Four Way Books author Patrick Donnelly was interviewed by Justin Bigos at The American Literary Review about his book, Nocturnes of the Brothel of Ruin
So the poems explore loneliness, growing older, getting sick, infecting other people with sickness, losing material things, a sense that everything is constantly changing, the ground unstable—not to preach any particular point of view about these things, but to sing about them. It’s always been my thinking that there’s nothing better than a sad song in the right circumstances.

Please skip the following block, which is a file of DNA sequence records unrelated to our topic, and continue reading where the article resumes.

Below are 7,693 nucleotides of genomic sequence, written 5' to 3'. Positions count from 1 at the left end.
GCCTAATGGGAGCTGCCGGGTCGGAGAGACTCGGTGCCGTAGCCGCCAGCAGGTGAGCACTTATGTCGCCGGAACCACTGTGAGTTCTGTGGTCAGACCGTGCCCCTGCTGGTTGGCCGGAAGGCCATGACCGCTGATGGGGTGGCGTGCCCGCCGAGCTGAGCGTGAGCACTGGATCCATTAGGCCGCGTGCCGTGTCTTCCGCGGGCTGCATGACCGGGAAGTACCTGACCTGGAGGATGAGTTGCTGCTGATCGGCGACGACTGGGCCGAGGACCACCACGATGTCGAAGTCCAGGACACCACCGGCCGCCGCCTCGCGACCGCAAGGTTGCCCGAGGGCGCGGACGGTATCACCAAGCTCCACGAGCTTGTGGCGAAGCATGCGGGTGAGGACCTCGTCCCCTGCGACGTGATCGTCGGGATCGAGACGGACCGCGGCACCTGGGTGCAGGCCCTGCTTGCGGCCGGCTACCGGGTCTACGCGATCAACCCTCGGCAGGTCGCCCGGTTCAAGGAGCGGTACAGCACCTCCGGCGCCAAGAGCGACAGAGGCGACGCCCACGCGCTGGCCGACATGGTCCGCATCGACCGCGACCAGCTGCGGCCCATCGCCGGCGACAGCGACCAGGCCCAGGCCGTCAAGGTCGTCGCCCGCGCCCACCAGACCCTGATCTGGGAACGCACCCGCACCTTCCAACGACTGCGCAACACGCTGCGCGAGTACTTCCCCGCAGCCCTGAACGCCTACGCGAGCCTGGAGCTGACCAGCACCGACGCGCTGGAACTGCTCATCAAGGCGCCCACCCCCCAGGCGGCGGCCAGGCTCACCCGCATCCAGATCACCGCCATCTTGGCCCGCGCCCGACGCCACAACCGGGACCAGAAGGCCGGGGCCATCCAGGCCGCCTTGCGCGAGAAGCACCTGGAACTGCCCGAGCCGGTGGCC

As you said, the book has voices, plural. Among other things, it includes translations of poems by various authors that I made with my spouse Stephen D. Miller from the thousand-year-old Japanese imperial anthologies of poetry. (Stephen teaches Japanese language and literature at UMass Amherst, and we’ve been translating classical Japanese Buddhist poetry and drama together since 2004.) One of many strategies that I borrowed from the imperial anthologies was the idea of poems by different authors responding directly to one another. The Japanese call these pairs of call-and-response poems zōtōka, and the book contains several examples, both of the Japanese originals, and of poems of my own that behave in the same way."